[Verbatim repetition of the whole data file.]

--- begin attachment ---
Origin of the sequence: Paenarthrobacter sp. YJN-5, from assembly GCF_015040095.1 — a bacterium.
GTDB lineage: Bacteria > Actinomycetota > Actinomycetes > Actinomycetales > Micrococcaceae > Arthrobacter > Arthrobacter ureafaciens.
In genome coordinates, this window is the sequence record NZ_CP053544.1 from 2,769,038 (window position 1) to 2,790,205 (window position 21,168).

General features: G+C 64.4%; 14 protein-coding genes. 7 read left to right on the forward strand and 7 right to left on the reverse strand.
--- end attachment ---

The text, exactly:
Origin of the sequence: Paenarthrobacter sp. YJN-5, from assembly GCF_015040095.1 — a bacterium.
GTDB lineage: Bacteria > Actinomycetota > Actinomycetes > Actinomycetales > Micrococcaceae > Arthrobacter > Arthrobacter ureafaciens.
In genome coordinates, this window is the sequence record NZ_CP053544.1 from 2,769,038 (window position 1) to 2,790,205 (window position 21,168).

General features: G+C 64.4%; 14 protein-coding genes. 7 read left to right on the forward strand and 7 right to left on the reverse strand.